There was a resolution submitted by the RM of Three Lakes. It claimed that the best use for arable land in Saskatchewan was for agricultural purposes. Much of the land owned by Ducks Unlimited and the Saskatchewan Wildlife Federation had uncontrolled weed growth, and non-arable land was much better suited for the purpose of Ducks Unlimited and the Saskatchewan Wildlife Federation. They wanted some laws or some sort of regulatory body to control where Ducks Unlimited and the wildlife federation could expand.

We are having problems with weed growth in some of these untended areas where the seeds are blowing out across the rest of the arable land and creating a problem. The species at risk bill does cover grasses and weeds as well so there are unintended consequences there.

The last resolution came from the RM of Langenburg and the RMs of Spy Hill and Churchbridge. They claimed that the municipal land tax base was gradually being eroded by the conversion of agricultural land to wildlife habitat whereas the North American waterfowl management plan, and that is what the member for Selkirk--Interlake was talking about, identified five million acres of land in western Canada that was to be returned to wildlife habitat. That is not all bad. We do have an excess of crop grown in our country.

A lot of people have talked about taking arable land out of production and putting it back into grasses and so on. Perhaps there is something good there. They are also saying that this North American waterfowl management plan has budgeted $2.7 billion Canadian for this task. No one can bid against these folks. They have only spent 21% of the money that is allocated to secure 46% of their target. With a 60 cent dollar, that land is very accessible and very easy to buy out. No one can bid against them.

The work is being done by local and international conservation groups such as Ducks Unlimited, the largest single landowner in the province of Saskatchewan. Farmers and the provinces are making the changes without threat or punishment from the federal government.

Statistics Canada reports an excess of $6 billion benefit to the economy from wildlife and related activities. That has been harmed a little with the long gun registry. The hunters are not out there the way they used to be. It is great to create all these habitat and wildlife areas, but unless there are actual hunters out there, we end up with an excess.

There is a huge problem in Saskatchewan at this time. The chronic wasting disease, CWD, which infiltrated our domestic elk herds has now shown up in wild deer. Hunters and wildlife federation officers are eradicating whole herds of deer. When we start to mess with mother nature, these unintended consequences start to boil over.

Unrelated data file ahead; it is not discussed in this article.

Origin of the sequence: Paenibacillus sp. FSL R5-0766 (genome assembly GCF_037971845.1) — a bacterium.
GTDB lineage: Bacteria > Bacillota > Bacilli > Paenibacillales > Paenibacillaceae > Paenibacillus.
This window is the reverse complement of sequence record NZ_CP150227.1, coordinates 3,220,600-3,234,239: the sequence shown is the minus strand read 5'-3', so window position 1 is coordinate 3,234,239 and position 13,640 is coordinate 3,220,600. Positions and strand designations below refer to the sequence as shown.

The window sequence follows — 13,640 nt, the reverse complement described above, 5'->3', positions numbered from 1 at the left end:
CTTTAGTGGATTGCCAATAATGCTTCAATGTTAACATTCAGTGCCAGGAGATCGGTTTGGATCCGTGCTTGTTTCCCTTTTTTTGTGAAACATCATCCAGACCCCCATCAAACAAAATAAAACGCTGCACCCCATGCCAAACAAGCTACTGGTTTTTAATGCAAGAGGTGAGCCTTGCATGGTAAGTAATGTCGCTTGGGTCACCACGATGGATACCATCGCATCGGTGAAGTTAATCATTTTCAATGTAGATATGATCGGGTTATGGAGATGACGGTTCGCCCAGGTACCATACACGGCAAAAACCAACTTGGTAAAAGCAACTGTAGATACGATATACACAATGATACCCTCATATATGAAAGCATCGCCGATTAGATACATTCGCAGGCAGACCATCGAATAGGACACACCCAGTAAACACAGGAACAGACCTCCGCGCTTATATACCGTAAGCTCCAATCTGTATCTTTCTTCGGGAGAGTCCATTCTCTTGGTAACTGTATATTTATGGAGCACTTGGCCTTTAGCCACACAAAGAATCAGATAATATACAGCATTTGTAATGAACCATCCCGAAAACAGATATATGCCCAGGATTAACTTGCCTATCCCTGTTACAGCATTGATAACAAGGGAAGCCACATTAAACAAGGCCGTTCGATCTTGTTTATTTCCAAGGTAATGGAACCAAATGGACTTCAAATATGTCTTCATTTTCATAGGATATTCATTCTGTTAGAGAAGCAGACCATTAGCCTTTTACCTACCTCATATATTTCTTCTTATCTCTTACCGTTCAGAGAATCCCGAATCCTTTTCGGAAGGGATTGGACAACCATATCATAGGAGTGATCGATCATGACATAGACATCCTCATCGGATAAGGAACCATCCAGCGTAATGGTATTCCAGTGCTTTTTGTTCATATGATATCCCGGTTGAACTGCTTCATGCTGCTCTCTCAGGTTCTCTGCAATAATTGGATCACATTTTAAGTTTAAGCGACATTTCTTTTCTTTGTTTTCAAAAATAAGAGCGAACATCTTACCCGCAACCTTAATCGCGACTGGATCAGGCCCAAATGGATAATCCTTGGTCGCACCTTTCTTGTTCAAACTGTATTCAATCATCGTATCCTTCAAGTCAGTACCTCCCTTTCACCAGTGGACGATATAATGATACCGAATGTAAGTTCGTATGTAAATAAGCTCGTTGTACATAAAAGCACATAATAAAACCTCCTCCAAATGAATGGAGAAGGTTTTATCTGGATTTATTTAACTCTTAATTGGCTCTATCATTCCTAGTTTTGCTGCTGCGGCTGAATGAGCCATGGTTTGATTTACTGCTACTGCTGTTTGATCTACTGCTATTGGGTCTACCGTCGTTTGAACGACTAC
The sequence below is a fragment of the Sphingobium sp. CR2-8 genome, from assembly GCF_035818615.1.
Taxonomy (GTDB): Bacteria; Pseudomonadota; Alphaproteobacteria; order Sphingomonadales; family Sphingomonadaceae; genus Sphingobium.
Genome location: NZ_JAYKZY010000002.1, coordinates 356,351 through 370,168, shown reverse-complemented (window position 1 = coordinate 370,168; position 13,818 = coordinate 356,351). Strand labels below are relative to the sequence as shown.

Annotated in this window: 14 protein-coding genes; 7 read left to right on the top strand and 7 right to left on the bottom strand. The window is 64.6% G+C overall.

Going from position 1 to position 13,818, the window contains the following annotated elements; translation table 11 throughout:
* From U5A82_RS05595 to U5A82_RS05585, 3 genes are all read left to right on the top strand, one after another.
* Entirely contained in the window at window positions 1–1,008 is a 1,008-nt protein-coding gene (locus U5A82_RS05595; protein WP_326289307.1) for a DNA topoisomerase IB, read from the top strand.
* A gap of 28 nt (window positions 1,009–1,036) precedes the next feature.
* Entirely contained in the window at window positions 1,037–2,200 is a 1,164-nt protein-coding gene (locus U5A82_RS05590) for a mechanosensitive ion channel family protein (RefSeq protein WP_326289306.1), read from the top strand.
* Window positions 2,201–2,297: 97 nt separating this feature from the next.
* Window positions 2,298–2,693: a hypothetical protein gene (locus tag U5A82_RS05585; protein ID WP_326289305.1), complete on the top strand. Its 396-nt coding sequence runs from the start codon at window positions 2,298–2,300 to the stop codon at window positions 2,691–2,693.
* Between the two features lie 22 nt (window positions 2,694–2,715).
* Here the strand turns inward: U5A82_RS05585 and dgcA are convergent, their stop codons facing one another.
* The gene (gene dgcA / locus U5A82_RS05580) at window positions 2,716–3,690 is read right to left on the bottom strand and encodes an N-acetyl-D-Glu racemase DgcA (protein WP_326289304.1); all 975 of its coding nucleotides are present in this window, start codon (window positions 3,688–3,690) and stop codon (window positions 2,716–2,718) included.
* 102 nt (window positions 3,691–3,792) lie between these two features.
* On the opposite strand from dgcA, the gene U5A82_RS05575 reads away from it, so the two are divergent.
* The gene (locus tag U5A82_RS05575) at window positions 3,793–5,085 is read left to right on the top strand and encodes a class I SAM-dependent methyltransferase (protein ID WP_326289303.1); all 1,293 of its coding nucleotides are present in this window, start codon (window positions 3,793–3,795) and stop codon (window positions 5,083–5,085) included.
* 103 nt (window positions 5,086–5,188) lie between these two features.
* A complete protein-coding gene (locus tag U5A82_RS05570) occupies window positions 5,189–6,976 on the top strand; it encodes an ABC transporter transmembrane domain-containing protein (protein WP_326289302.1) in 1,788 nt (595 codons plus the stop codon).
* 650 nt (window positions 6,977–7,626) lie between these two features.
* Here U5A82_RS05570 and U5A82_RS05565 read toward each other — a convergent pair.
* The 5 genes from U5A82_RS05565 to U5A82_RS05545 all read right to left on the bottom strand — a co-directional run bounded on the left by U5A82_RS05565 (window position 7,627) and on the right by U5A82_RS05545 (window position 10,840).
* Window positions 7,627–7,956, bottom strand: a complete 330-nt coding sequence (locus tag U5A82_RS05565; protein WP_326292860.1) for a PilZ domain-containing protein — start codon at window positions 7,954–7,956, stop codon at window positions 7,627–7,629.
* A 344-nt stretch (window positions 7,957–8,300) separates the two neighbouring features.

We saw that with the government deregulating the use of strychnine to control pocket gophers. There was a huge resurgence of gophers. A family of these little guys will clear off a tonne an acre of forage. We talked about that issue here. We passed a motion to reinstate the use of strychnine to control gophers. I hope the government will follow through on that on the spring seeding. We are looking at another drought in western Canada and gophers are going to be a huge problem again. We will have to have unlimited access to that strychnine in order to get on top of the problem.

There are some unintended consequences when we start to play with poisons. There was a huge hue and cry which actually shut it down the first time. Eagles, hawks, swift foxes and ground owls were feeding on the same poisons. It is very hard to prove that was actually happening.

Studies have been done. A lot of them were done by Senator Herb Sparrow who is a known environmentalist. He has won awards. He has done studies which say that a hawk would have to eat seven to eight gophers at one sitting in order to be harmed by that amount of poison. It is physically impossible. They just cannot digest that great a number. A fox or a coyote would have to eat 35 or 40 gophers. The bulk of them die in the hole so they would not be accessible to begin with.

We have regulated a huge problem in western Canada with respect to the gopher by taking away strychnine because some people said it was poisoning carcasses and that coyotes and the odd eagle were dying. If that is happening, then go after the bad guys. Hit them with every law on the books that can be thrown at them, but please do not throw the baby out with the bath water and regulate us all.

That is what Bill C-5 seeks to do when we do not talk about proper compensation and when we talk about criminal liability and that people are guilty before they have a chance to prove themselves innocent. It is a huge problem.

Years ago I had a lumberyard and I had a truckload of lumber coming from the west coast to my lumberyard. While going through Banff National Park, an elk bull jumped out in front of the truck. The last thing the truck driver wanted at two o'clock in the morning was to have an accident but it happened. Who was at fault? He was on the highway and the elk jumped out of the ditch. It took out the radiator, the front tire and the bumper of my truck. They are expensive repairs when it is a Kenworth truck. The driver spent more time filling out paperwork for the elk that committed suicide than it took for me to get the truck parts from Calgary, bring them out and put the truck back on the road.